Univariate and multivariate Cox proportional hazard analyses were performed for predictors of late recurrence of AF. The clinical features of patients with and without late recurrence of AF are shown in Table 4. Significant univariate predictors of AF recurrence following ablation were: age (HR = 1.18, 95% CI 1.05–1.33, p = 0.006), EHRA symptom score (HR = 13.43, 95% CI 2.21–81.71, p = 0.005), intra-left AEMD (HR = 1.57, 95% CI 1.16–2.12, p = 0.003), PA-lateral (HR = 1.12, 95% CI 1.01–2.02 p = 0.006), PWD (HR = 1.36, 95% CI 1.10–1.96, p < 0.003), ILCT (HR = 1.40, 95% CI 1.18–2.02, p < 0.001) and early recurrence of AF (HR = 60, 95% CI 18.61–417.86, p < 0.001). We also looked at data and determined if a correlation existed between intra-left AEMD and ILCT and p wave dispersion. Intra-left AEMD and ILCT showed a moderate positive correlation (r = 0.694, p < 0.001), intra-left AEMD and p wave dispersion showed weak positive correlation (r = 0.482, p < 0.001) (Fig. 4).

Table 4. Characteristics of patients with and without late recurrence of AF.


Late recurrence of AF

No recurrence



61.75 ± 9.91

52.80 ± 10.25


Gender (M/F)








Coronary artery disease




EHRA symptom score




Alcohol consumption

5/12 (41.66%)

8/48 (16.6%)


Intra-left AEMD [ms]

34.14 ± 9.45

23.09 ± 5.43

< 0.001

PA septal [ms]

107.32 ± 16.82

106 ± 14. 72


PA lateral [ms]

134.57 ± 16.66

120 ± 13.72

< 0.001

PA tricuspit [ms]

90.62 ± 16.62

86.72 ± 12.54


Intra-right AEMD [ms]

18.8 ± 4.72

14.92 ± 5.64


Inter AEMD [ms]

42.38 ± 14.04

38.64 ± 10.44


Early recurrence of AF

8/12 (66.7%)

2/46 (4.2%)

< 0.001

PAF duration (median) [month]




LA diameter [cm]

3.75 ± 0.39

3.68 ± 0.39


LA volume [mL]

49 ± 3

46 ± 2


Ejection fraction [%]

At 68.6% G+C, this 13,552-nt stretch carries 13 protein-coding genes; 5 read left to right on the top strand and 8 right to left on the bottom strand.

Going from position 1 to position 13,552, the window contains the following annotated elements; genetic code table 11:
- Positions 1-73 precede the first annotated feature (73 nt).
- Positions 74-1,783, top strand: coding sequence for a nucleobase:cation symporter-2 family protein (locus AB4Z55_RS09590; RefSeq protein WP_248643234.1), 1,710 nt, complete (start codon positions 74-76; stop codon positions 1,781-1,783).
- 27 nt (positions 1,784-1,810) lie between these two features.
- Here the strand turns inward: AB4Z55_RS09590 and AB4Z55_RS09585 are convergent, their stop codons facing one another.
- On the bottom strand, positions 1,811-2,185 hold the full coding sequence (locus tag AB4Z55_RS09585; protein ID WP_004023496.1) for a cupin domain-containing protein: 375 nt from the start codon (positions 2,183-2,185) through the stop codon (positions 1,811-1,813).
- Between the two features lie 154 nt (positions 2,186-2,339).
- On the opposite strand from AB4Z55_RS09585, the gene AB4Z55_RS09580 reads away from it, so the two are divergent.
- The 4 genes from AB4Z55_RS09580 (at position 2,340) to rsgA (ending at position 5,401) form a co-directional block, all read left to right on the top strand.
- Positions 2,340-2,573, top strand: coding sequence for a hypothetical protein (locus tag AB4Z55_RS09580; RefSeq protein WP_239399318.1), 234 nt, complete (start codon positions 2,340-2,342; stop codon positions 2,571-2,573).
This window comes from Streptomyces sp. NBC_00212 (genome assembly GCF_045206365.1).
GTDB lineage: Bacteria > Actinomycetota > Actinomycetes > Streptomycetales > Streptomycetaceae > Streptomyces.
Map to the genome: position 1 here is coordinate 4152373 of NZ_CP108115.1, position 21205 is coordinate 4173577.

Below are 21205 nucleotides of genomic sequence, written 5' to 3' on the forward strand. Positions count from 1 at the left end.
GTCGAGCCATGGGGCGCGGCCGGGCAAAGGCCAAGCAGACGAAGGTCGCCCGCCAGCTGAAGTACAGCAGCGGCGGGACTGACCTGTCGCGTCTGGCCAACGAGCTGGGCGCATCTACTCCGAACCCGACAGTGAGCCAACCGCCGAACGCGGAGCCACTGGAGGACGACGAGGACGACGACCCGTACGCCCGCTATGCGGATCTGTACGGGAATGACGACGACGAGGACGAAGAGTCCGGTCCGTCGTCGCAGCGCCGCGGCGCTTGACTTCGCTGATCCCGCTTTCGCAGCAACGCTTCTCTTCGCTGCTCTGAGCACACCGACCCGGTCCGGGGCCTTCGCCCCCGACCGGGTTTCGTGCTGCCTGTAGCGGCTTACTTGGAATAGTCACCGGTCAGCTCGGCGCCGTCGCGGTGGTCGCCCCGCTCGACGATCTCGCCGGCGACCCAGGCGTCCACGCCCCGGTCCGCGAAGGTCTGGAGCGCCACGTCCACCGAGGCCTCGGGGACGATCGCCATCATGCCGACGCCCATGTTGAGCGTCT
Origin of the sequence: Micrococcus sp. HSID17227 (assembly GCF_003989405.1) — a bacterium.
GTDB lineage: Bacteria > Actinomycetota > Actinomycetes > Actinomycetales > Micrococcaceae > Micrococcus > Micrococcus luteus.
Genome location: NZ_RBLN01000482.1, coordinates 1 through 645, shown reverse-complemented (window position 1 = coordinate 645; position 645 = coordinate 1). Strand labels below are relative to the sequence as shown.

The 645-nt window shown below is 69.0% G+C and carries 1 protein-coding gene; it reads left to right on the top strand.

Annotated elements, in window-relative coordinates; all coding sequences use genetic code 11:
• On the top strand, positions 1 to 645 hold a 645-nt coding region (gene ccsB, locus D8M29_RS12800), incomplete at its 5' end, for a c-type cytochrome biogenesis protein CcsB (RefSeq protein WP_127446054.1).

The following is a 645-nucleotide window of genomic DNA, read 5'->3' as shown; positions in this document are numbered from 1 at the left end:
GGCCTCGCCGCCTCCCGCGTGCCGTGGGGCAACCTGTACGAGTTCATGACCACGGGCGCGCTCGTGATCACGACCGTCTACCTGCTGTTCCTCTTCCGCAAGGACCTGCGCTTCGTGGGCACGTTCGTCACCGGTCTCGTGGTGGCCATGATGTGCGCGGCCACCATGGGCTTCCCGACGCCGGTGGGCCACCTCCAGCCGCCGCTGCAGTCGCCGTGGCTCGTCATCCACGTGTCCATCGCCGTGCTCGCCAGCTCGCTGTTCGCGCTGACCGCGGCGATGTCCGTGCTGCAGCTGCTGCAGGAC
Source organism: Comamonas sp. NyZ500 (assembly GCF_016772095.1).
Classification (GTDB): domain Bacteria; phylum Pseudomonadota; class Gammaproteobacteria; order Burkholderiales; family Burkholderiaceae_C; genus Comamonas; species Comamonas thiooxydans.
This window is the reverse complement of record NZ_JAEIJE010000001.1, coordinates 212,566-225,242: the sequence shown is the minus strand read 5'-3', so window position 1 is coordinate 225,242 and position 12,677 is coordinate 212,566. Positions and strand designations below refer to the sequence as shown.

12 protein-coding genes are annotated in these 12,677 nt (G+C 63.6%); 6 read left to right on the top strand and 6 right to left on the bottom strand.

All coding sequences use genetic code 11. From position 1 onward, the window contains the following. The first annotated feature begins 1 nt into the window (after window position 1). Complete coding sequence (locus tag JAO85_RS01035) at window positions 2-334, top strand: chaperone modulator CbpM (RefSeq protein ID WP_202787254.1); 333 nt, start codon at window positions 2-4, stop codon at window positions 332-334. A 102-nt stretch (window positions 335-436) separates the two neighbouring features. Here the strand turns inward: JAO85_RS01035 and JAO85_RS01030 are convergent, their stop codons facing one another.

65.50 ± 3.52

66.15 ± 5.45


E-LA [cm]

0.48 ± 0.07

0.46 ± 0.09


PA-LA [cm]

0.62 ± 0.16

0.68 ± 0.2


Ao-LA [cm]

0.39 ± 0.11



P wave dispersion [ms]

51.22 ± 6.12

42 ± 4.82

< 0.001

Intra-left atrial conduction time [ms]

36.22 ± 8.42

22.22 ± 5.23

< 0.001

AF — atrial fibrillation; LA — left atrium; EHRA — European Heart Rhythm Association; AEMD — atrial electromechanical delay, PA-LA — peri-atrial epicardial fat located between mid left atrium and pulmonary artery; E-LA — periatrial epicardial fat located between mid left atrium and esophagus; Ao-LA — periatrial epicardial fat located between mid left atrium and descending aorta


Figure 4. Scatter plot graphs showing the correlations between intra-left atrial electromechanical delay (AEMD) and intra-left atrial conduction time (ILCT) and p wave dispersion.

AF duration prior to ablation, gender, coronary artery disease, hypertension, alcohol usage, LA diameter, LA volume, EF, biomarkers, epicardial fat, pericardial effusion were not related to late recurrence of AF.

Following multivariate analysis, significant predictors of AF recurrence were the same as the univariate analysis.